“Just because we’re creating the capacity and the availability to move into phase two doesn’t mean that every county will be ready,” Newsom said, singling out Los Angeles County in particular as not being ready.

Newsom also said sports could possibly reopen in June without fans.

French Judges Ground Drones (12:15 p.m. NY)

French judges banned the use of surveillance drones by police to monitor public compliance with coronavirus-related restrictions, citing privacy issues. The authorities’ use of drones to help contain the spread of Covid-19 “constitutes a serious and manifestly unlawful infringement of privacy rights,” France’s highest court said on Monday.

The Conseil d’Etat ruled that drones with cameras can no longer be used until the concerns are addressed, either via a privacy-friendly law or by equipping the drones with technology that makes it impossible to identify the people filmed.

Italy New Cases Drop to Early March Levels (12:10 p.m. NY)

Italy registered the lowest number of new cases since early March as the government eased a nationwide lockdown Monday allowing shops, bars and restaurants to reopen as long as they respect health and safety rules. Civil protection authorities reported 451 cases — the fewest since March 2, a week before the lockdown began — compared with 675 a day earlier. Confirmed cases now total 225,886. Daily fatalities fell to 99 from 145 on Sunday, the fewest since March 9.

EU Plans $543 Billion Fund (11:13 a.m. NY)

The European Union is planning a 500 billion-euro ($543 million) recovery fund to help weather the worst recession in living memory, according to two officials familiar with the plan who asked not to be identified because the proposal is private. The European Commission is expected to submit its latest proposal May 27.

Florida Cases Accelerate as Reopening Expands (11 a.m. NY)

Florida reported 46,442 cases Monday, up 1.9% from a day earlier, compared with an average increase of 1.7% in the previous seven days. Deaths among Florida residents reached 1,997, an increase of 1.2%.

The state is expanding its reopening Monday to include Miami-Dade and Broward, the two most populous and hardest-hit counties. Elsewhere, Governor Ron DeSantis is loosening restrictions further, allowing retailers and restaurants to operate at 50% indoor capacity, up from 25% in the initial phase of reopening.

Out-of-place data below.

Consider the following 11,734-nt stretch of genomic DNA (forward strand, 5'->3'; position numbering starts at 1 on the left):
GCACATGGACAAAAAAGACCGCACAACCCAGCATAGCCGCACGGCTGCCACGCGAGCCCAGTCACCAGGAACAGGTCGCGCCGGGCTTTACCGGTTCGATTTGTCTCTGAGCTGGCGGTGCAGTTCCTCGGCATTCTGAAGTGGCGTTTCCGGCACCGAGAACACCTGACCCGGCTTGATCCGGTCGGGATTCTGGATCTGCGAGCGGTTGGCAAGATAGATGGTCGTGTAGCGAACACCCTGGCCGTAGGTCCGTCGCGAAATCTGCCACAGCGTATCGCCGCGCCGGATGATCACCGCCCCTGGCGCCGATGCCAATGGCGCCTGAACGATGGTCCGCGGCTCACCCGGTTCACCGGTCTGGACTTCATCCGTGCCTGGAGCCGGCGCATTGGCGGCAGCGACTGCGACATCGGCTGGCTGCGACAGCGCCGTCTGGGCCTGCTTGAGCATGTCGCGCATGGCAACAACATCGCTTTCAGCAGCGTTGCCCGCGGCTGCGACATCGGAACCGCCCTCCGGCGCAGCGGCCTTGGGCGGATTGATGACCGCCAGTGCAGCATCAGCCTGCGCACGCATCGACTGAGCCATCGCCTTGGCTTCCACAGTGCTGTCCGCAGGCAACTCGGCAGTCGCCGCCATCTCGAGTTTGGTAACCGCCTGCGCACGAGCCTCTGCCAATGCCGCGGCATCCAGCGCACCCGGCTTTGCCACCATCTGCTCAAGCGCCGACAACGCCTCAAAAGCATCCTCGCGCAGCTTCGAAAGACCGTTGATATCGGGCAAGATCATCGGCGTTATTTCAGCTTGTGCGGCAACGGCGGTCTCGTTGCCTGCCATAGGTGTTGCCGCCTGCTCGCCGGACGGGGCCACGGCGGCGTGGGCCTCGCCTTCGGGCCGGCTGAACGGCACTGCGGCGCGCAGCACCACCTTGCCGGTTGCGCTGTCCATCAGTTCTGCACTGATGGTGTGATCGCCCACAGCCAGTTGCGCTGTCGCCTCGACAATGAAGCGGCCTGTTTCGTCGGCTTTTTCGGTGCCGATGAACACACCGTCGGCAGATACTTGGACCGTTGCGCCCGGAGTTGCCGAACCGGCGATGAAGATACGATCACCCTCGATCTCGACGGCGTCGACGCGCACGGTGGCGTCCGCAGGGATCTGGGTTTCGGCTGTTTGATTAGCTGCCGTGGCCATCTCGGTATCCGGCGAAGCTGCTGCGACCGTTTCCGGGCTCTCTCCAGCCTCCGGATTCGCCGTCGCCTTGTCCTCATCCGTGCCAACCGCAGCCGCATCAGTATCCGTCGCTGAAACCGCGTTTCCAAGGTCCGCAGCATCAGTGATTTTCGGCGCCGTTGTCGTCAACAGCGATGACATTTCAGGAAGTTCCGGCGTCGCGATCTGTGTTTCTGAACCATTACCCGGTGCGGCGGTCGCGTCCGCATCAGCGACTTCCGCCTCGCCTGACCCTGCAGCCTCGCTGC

England’s Premier League to Resume Training (9:42 a.m. NY)

Premier League shareholders voted unanimously to return to small group training starting Tuesday afternoon, the soccer body confirmed in a statement Monday. Full-contact training isn’t yet permitted, and players will have to maintain social distancing. Consultation will continue with players, managers, clubs and associations to develop protocols for full training.

The Premier League’s season was suspended in mid-March. The German Bundesliga resumed play this past weekend.

U.K. May Have 19,000 New Deaths This Month: INSEAD (8:19 a.m. NY)

The U.K. may have 19,000 additional deaths from Covid-19 this month as the country begins easing lockdown measures and an additional 13,000 in June, placing it in a worse position when compared with Germany, France and Switzerland, according to researchers at the business school INSEAD.

The researchers estimate the U.K. has had about 2.1 million cases, about 10 times official projections. A swift return to normal could have “deeper implications on the number of infected people worldwide and in the U.K. than what government estimates say,” INSEAD’s Phebo Wibbens and colleagues said in a report. It may take more than a year to bring the number of new daily infections down to fewer than 100, they said.

Separately, the U.K. has pushed back the rollout of its coronavirus-tracing mobile phone application, in a potential setback for its bid to ease the lockdown. While Health Secretary Matt Hancock said last week that the app would be ready in mid-May, it is now planned to be released nationally within “weeks,” Prime Minister Boris Johnson’s spokesman James Slack told reporters on Monday.